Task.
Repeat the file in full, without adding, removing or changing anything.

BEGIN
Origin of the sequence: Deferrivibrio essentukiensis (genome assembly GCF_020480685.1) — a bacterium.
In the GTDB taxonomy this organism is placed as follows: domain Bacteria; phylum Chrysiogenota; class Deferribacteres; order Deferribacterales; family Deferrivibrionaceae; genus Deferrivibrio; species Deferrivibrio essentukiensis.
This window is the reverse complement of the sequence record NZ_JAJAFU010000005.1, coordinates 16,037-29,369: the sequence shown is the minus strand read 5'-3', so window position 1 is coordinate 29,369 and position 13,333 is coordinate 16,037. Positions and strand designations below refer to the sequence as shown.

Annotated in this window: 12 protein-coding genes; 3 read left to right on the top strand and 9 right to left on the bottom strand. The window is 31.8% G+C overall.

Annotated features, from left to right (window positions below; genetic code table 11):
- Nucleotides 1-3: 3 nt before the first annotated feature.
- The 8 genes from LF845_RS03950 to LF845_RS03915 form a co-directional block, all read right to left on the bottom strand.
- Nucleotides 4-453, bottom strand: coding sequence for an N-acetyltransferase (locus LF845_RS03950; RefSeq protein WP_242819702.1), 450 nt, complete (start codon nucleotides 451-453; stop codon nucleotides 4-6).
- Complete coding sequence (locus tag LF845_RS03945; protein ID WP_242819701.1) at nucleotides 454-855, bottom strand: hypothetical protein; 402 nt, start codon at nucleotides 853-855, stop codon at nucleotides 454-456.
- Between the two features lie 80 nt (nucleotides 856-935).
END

Origin of the sequence: Deferrivibrio essentukiensis (genome assembly GCF_020480685.1) — a bacterium.
In the GTDB taxonomy this organism is placed as follows: domain Bacteria; phylum Chrysiogenota; class Deferribacteres; order Deferribacterales; family Deferrivibrionaceae; genus Deferrivibrio; species Deferrivibrio essentukiensis.
This window is the reverse complement of the sequence record NZ_JAJAFU010000005.1, coordinates 16,037-29,369: the sequence shown is the minus strand read 5'-3', so window position 1 is coordinate 29,369 and position 13,333 is coordinate 16,037. Positions and strand designations below refer to the sequence as shown.

Annotated in this window: 12 protein-coding genes; 3 read left to right on the top strand and 9 right to left on the bottom strand. The window is 31.8% G+C overall.

Annotated features, from left to right (window positions below; genetic code table 11):
- Nucleotides 1-3: 3 nt before the first annotated feature.
- The 8 genes from LF845_RS03950 to LF845_RS03915 form a co-directional block, all read right to left on the bottom strand.
- Nucleotides 4-453, bottom strand: coding sequence for an N-acetyltransferase (locus LF845_RS03950; RefSeq protein WP_242819702.1), 450 nt, complete (start codon nucleotides 451-453; stop codon nucleotides 4-6).
- Complete coding sequence (locus tag LF845_RS03945; protein ID WP_242819701.1) at nucleotides 454-855, bottom strand: hypothetical protein; 402 nt, start codon at nucleotides 853-855, stop codon at nucleotides 454-456.
- Between the two features lie 80 nt (nucleotides 856-935).